Watertown’s master plan for renovating the town’s five public schools is almost complete, but school and town officials – and the community – must decide which order to do the work and what to what extent the renovations should go.
The Watertown Schools Master Plan Steering Committee wrapped up months of work Wednesday night by giving their final thoughts about the draft of the master plan being put together by consultants from SMMA.
“It has been a great group, with lots of perspectives,” said School Committee Chairman John Portz, who chaired the group that began meeting in June.
The plan includes an estimate for renovating Watertown High School, Watertown Middle School, and the three elementary schools – Cunniff, Lowell and Hosmer. Basic renovations, just to fix current issues, would cost about $160 million at current construction costs, while improving them to meet 21st Century standards the cost would be $200 million in current costs, said Town Councilor Vincent Piccirilli, who is on the Steering Committee.
With schools built for 21st Century learning, classrooms and other rooms are more flexible, lend themselves to group projects and allow teaching lessons using multiple subjects. The current schools can be turned into these kinds of schools if the current classrooms wings are reconfigured inside, said Michael van Hamel of SMMA during a community forum over the summer.
SMMA’s Joel Seely said the costs break down into about 75 percent construction and 25 percent other costs – including furnishings, equipment, educational technology, utilities and fees. He added that the costs will likely increase in future years.
The town could get some reimbursement from the Massachusetts School Building Authority, if a project is accepted. That can take a long time, however, because the state only funds a handful of full school renovations or reconstructions each year. In Belmont, for instance, they got accepted into the state program to renovate their high school after 10 years.
SMMA did not include estimates for state reimbursement because the amount that each community receives differs, and changes each year. Last year, the rate Watertown would have received was about 48 percent. Also, there is no guarantee Watertown would have one or more of its schools accepted.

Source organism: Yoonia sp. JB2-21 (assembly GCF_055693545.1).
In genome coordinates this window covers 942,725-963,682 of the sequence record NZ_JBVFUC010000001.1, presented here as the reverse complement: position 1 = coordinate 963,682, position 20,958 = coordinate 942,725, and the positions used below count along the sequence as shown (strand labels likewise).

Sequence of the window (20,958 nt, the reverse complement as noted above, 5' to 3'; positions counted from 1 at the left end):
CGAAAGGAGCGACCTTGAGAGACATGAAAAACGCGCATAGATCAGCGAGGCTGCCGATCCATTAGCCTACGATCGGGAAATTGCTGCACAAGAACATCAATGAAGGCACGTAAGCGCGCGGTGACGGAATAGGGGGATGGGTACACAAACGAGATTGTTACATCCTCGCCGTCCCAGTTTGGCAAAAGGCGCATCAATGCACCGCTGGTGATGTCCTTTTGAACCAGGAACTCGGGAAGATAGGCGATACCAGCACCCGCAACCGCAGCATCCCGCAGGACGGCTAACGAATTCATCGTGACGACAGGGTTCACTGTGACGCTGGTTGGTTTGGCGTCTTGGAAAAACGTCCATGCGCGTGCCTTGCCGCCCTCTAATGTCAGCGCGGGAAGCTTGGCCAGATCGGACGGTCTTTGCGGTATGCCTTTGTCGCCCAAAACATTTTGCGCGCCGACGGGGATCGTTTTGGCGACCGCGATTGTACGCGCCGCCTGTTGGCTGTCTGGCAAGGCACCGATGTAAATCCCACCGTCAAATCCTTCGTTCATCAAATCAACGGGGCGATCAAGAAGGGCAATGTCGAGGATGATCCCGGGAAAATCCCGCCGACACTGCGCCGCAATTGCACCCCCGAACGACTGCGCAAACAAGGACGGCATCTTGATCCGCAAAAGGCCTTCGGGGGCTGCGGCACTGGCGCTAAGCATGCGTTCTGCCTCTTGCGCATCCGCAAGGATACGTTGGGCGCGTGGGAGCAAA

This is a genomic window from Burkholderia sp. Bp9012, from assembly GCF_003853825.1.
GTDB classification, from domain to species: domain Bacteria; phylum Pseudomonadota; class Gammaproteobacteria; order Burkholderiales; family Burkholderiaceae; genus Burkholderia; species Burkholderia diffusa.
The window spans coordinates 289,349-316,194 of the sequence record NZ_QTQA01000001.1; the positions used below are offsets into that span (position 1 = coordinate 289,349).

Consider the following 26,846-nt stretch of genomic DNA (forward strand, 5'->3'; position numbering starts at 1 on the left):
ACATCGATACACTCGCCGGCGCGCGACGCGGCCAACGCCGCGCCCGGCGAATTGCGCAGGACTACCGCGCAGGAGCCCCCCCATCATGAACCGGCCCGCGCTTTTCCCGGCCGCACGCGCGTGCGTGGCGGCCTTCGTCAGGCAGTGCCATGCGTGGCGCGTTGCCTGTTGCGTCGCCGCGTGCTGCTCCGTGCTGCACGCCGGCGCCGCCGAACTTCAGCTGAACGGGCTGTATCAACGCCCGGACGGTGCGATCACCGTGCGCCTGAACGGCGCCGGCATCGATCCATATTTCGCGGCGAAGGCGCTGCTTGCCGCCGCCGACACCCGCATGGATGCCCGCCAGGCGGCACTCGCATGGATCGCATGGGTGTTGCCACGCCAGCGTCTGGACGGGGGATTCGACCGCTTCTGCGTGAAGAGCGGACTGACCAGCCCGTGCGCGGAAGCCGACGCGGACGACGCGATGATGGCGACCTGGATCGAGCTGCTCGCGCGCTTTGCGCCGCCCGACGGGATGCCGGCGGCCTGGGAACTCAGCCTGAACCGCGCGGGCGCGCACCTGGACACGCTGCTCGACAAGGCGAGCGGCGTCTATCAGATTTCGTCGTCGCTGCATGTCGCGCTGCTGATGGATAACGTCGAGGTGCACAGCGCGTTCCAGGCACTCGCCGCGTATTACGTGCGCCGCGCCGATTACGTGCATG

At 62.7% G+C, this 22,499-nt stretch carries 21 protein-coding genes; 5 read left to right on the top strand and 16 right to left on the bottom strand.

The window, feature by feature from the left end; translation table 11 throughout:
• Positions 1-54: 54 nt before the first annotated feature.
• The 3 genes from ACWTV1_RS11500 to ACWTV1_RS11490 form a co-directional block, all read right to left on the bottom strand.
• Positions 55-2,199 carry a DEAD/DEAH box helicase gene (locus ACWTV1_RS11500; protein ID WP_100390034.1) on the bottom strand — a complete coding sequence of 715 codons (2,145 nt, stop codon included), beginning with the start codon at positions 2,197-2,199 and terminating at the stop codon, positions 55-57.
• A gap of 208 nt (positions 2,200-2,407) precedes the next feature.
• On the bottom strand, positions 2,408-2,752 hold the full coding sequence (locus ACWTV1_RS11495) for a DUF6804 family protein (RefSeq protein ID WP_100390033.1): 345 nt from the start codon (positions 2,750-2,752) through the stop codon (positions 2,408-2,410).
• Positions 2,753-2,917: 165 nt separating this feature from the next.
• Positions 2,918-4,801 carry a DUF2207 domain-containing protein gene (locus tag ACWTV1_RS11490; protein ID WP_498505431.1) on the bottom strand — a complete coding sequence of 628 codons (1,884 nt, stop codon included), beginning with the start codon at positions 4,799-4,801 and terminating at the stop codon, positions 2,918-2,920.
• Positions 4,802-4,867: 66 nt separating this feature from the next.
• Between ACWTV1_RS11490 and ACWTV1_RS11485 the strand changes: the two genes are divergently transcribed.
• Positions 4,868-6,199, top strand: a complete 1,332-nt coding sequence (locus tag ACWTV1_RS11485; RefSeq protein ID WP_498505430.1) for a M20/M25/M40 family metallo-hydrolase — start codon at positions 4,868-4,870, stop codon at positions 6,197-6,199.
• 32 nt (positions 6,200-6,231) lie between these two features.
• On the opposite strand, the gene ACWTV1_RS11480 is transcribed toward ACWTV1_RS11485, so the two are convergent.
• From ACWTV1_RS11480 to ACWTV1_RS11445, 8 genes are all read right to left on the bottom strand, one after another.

Watertown has already tried to get funding to renovate Watertown High School. This year they submitted a Statement of Interest for the third time to try to get state reimbursement. If unsuccessful again this time, Steering Committee was not sure whether next year the district should apply for Watertown High School again, or try an elementary school, where class sizes are growing fastest.
Which sequence, or order, the schools should be renovated remains up in the air. The group agreed that the elementary schools need help with overcrowding, so that might be the place to start.
Plans call for expanding Cunniff Elementary from around 300 to about 400 students by adding a second level to one wing. Lowell would be slightly expanded to 450, but the Hosmer would be cut down by about 80 students to 500.
“We could do Cunniff first and reduce class sizes at all schools,” said former School Committee member Michael Shepard, who is on the Steering Committee.
Steering Committee member Chris Lowry said there could be a few ways to look at the sequencing: the most economical way, the one that is best for education of students, and which school needs the work most desperately.
The district is kind of hamstrung by the current facilities, and a lack of space to put a new school. Steering Committee member Elaina Griffith said that they can’t shrink one school without expanding another first.
The consultants will take the committee’s final comments and come back in two to three weeks with the final Master Plan report, Seely said. The report will be presented to a joint meeting of the School Committee and the Town Council, Portz said, likely after Thanksgiving.
After that, community forums will be held where the order in which schools should be renovated, and whether they should have basic renovations, or upgrade for modern education techniques. These will likely happen after the New Year.